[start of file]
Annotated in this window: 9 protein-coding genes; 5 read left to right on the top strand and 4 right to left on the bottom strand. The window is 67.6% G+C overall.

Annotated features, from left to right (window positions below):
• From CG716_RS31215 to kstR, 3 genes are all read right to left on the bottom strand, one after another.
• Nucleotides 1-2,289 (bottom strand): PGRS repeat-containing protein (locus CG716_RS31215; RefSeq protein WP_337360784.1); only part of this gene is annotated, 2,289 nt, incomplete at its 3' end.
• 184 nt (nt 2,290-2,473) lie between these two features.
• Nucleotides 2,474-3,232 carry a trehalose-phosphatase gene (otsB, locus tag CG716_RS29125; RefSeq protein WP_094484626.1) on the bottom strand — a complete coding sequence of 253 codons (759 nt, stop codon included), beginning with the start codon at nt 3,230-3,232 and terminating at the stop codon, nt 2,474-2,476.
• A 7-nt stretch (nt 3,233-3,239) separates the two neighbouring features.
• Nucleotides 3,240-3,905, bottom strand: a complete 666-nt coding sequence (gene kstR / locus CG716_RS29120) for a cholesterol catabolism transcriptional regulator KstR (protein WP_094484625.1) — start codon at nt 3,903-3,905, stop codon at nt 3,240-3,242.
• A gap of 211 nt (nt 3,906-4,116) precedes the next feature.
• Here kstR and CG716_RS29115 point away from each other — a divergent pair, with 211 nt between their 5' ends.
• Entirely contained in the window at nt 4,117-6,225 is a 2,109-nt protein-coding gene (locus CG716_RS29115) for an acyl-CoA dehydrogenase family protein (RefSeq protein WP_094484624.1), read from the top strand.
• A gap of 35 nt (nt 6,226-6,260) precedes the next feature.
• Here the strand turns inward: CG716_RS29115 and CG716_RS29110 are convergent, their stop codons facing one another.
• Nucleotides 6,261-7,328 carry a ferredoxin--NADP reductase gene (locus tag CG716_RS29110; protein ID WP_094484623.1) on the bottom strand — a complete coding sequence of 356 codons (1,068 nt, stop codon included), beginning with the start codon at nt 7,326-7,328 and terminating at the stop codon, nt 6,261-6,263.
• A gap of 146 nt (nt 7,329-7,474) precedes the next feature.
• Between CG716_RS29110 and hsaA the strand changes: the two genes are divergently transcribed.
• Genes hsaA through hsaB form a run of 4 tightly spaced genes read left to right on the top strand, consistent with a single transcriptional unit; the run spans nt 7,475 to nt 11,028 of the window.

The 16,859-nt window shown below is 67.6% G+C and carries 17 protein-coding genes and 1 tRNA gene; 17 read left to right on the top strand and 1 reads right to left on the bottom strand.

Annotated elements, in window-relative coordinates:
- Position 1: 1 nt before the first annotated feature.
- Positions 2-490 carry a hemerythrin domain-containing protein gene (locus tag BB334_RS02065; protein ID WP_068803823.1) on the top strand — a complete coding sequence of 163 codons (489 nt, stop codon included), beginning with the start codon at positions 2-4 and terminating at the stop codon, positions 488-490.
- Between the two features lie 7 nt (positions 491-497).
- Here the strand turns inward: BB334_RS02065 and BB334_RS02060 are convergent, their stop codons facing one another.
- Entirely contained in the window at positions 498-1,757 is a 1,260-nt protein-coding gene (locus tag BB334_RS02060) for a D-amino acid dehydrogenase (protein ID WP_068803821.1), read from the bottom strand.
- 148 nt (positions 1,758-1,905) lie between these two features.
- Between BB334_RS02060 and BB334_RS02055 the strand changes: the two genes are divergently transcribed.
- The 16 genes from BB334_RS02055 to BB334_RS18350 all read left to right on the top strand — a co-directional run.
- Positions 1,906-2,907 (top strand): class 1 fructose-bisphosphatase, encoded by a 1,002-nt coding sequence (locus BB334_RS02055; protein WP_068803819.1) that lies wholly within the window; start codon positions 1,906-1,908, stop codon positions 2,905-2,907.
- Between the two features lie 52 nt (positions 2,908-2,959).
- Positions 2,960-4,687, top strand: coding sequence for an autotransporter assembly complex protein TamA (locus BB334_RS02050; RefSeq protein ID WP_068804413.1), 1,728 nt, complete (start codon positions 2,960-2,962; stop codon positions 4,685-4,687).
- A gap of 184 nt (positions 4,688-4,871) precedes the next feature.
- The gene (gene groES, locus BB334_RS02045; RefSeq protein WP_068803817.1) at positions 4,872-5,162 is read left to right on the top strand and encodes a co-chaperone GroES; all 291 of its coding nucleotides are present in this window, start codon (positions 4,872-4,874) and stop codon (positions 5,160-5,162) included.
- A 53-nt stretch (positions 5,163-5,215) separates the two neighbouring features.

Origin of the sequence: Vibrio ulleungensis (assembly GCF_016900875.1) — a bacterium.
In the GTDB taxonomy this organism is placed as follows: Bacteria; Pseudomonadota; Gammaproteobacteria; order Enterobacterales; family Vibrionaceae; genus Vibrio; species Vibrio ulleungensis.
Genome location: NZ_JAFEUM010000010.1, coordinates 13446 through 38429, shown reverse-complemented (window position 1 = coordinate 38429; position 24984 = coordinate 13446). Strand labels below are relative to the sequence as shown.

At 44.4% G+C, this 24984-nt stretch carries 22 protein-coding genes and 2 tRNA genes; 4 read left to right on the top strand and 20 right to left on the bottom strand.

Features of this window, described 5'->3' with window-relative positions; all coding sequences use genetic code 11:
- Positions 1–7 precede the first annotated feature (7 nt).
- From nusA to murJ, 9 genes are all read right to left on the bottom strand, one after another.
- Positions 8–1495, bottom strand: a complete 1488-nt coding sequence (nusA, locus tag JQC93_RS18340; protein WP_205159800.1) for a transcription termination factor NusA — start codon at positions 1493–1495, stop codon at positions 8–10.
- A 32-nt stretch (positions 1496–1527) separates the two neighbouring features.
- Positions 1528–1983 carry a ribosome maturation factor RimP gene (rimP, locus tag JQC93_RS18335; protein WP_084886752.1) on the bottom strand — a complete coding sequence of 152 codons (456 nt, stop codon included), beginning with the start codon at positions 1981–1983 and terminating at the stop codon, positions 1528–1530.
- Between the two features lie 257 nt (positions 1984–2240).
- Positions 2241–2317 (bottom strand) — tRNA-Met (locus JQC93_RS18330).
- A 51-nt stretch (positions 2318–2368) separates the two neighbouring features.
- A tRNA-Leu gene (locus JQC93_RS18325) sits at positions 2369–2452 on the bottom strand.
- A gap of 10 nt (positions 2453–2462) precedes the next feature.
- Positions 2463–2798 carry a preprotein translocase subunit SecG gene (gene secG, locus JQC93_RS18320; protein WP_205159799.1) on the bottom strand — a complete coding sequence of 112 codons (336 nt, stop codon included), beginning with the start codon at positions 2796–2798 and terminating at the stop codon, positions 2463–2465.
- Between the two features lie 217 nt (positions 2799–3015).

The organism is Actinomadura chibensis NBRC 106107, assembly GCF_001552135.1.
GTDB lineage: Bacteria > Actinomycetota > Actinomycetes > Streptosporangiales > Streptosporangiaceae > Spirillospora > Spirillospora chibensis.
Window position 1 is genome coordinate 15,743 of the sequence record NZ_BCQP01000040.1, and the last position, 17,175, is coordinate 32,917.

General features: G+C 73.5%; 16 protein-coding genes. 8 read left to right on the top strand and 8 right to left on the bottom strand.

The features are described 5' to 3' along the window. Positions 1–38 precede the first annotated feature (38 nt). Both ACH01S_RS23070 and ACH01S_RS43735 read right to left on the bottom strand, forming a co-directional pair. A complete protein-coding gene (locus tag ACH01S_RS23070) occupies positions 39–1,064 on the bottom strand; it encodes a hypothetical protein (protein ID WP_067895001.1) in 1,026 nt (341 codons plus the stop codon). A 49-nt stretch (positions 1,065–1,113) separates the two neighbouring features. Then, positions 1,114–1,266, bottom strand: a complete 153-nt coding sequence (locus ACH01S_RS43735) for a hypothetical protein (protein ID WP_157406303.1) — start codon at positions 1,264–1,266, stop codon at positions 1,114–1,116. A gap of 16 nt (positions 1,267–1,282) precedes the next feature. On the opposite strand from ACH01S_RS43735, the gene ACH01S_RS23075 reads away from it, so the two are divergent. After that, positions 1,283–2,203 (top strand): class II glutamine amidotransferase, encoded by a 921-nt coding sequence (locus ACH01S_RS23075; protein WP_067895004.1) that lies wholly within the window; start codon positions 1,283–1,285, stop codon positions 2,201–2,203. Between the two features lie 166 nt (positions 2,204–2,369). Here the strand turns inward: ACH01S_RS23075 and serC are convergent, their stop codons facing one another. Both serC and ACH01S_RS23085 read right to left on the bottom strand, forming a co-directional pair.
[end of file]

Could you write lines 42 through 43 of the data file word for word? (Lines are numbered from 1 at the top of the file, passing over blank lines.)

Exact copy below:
- A 32-nt stretch (positions 1496–1527) separates the two neighbouring features.
- Positions 1528–1983 carry a ribosome maturation factor RimP gene (rimP, locus tag JQC93_RS18335; protein WP_084886752.1) on the bottom strand — a complete coding sequence of 152 codons (456 nt, stop codon included), beginning with the start codon at positions 1981–1983 and terminating at the stop codon, positions 1528–1530.